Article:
Historical archive

Prioritising knowledge and education

Historical archive

Published under: Stoltenberg's 2nd Government

Publisher Ministry of Education and Research

In 2011, allocations to education and knowledge increase with the total of NOK 4.6 billion. -We are pleased that the government, within a tight budget, has chosen to prioritise the most important investment that we can make in our future – the education sector, say the ministers Kristin Halvorsen and Tora Aasland.

In 2011, allocations to education and knowledge increase with the total of NOK 4.6 billion. -We are pleased that the government, within a tight budget, has chosen to prioritise the most important investment that we can make in our future – the education sector, say the ministers Kristin Halvorsen and Tora Aasland.

Clear priorities in the Ministry of Education and Research’s 2011 budget include expanding and improving the quality of day care institutions and measures to increase the proportion of young people completing upper secondary education and training. A total of NOK 1 billion has been allocated to these areas. 2,200 additional places at universities and university colleges will also be created. Basic research will receive a NOK 60 million boost.

More people to complete upper secondary education and training

The budget sees a NOK 175 million increase in funding for projects (connected to Ny Giv) to help more people complete upper secondary education and training. In 2011, the total budget for this area will be NOK 425 million.

Through the Ny GIV programme, the government will work with county and municipal authorities to provide better support for students at risk of dropping out. The resources allocated will go to areas such as ensuring that students have the basic skills needed for the transition from lower to upper secondary education, continuing education programmes for lower secondary school teachers and improving the vocational relevance of upper secondary education and training. “Through this investment, the government is increasing the focus on education as a way of meeting the growing need for skills that our society will face in the future, as well as the needs of individuals for an education that secures their position in the labour market,” says Kristin Halvorsen.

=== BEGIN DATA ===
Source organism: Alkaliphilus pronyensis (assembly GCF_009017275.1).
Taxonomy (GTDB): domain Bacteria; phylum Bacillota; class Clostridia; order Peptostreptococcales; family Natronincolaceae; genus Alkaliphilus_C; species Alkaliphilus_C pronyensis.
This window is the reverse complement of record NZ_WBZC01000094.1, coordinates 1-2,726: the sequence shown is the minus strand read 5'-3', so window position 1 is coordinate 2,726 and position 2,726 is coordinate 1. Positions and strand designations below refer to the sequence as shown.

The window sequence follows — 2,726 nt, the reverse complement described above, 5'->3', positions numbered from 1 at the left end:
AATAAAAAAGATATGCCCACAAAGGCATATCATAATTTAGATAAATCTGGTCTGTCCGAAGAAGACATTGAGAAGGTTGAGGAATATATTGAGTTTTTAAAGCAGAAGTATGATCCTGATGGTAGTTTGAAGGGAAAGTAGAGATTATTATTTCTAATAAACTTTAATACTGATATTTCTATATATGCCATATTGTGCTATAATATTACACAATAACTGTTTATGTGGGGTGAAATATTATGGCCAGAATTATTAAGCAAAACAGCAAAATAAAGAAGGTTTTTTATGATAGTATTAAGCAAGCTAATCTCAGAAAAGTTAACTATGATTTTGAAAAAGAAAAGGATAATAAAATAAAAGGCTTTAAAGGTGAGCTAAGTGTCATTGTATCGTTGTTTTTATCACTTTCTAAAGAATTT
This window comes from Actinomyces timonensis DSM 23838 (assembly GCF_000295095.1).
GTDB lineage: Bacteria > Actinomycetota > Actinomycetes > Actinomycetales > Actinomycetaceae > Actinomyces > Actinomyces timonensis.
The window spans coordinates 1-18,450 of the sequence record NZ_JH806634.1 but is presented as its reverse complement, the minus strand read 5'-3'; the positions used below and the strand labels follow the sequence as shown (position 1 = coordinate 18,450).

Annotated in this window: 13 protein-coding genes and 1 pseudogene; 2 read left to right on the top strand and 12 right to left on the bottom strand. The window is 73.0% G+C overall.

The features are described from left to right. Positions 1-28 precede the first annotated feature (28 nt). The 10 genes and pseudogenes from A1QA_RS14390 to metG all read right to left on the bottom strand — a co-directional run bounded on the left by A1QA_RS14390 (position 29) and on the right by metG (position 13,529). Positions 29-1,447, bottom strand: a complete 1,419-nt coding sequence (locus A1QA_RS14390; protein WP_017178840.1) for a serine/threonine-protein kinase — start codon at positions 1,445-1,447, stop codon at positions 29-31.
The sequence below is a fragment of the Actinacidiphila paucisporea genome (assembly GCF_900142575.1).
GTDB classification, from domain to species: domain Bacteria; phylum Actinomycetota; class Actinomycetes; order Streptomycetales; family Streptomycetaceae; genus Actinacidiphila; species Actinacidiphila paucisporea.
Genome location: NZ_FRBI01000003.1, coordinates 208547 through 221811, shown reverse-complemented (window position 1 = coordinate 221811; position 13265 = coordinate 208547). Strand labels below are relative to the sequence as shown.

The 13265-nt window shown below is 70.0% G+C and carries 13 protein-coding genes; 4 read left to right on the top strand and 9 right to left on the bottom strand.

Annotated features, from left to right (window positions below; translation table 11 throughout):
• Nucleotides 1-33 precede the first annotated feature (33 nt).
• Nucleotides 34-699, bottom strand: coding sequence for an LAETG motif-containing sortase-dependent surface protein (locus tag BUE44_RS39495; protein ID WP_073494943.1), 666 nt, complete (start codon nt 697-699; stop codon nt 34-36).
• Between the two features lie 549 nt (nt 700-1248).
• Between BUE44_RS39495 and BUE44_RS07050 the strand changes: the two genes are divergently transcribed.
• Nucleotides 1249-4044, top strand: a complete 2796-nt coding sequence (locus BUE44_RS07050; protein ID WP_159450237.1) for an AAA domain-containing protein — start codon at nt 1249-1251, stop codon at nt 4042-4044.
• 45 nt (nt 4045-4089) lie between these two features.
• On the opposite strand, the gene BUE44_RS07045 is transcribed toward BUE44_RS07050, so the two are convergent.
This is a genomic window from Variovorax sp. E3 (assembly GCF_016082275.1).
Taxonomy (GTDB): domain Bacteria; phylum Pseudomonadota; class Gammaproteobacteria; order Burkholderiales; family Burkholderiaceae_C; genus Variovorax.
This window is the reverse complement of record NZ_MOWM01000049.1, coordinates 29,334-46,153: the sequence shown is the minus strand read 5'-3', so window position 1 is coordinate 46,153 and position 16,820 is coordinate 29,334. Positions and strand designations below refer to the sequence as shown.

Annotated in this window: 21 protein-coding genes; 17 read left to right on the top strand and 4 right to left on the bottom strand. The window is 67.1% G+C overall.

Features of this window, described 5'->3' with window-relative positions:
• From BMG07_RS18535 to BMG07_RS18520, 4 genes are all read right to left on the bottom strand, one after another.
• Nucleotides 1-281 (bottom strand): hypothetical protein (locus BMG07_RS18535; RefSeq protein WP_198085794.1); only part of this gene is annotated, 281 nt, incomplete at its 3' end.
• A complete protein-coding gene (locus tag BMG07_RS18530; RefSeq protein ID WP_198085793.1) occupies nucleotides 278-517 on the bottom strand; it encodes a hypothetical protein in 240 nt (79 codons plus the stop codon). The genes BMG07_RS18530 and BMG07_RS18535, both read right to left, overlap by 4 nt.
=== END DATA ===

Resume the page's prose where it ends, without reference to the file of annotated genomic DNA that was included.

Day care institutions and schools

  • Investment in improving the quality of day care institutions will rise by NOK 25 million to NOK 130 million, to be spent on measures such as training more pre-school teachers, improving the learning environment at day care institutions and continuing education for specialists in the field.
  • In real terms, the parental contribution will be reduced, by keeping the maximum contribution at the same level as last year. The government has reduced the maximum contribution by over 31 percent from 2005 through to 2011. For a family with two children at day care institutions, this is equivalent to an annual saving of almost NOK 20,000.
  • The budget proposes a NOK 92.5 increase in funding for the five-year plan to put non-municipal day care institutions on an equal footing with municipal ones in terms of the grants they receive.
  • The government will continue to earmark funds for expanding capacity at day care institutions. NOK 73 million has been allocated to create around 4,900 new places at day care institutions in 2011.
  • Overall, state funding for day care institutions has risen from NOK 13.5 billion to NOK 28.6 billion under this government. In 2011, just over NOK 28 billion will be provided through the central government grants for municipalities. 
  • The interest compensation scheme for the refurbishment of, and investment in, schools and swimming facilities will be expanded to cover an additional NOK 2 billion of investment in 2011.
  • The system of subsidies for private primary and lower secondary schools has been adjusted to better reflect the true costs that are covered pursuant to the Private Schools Act. As a result, funding for these schools will rise by NOK 43 million.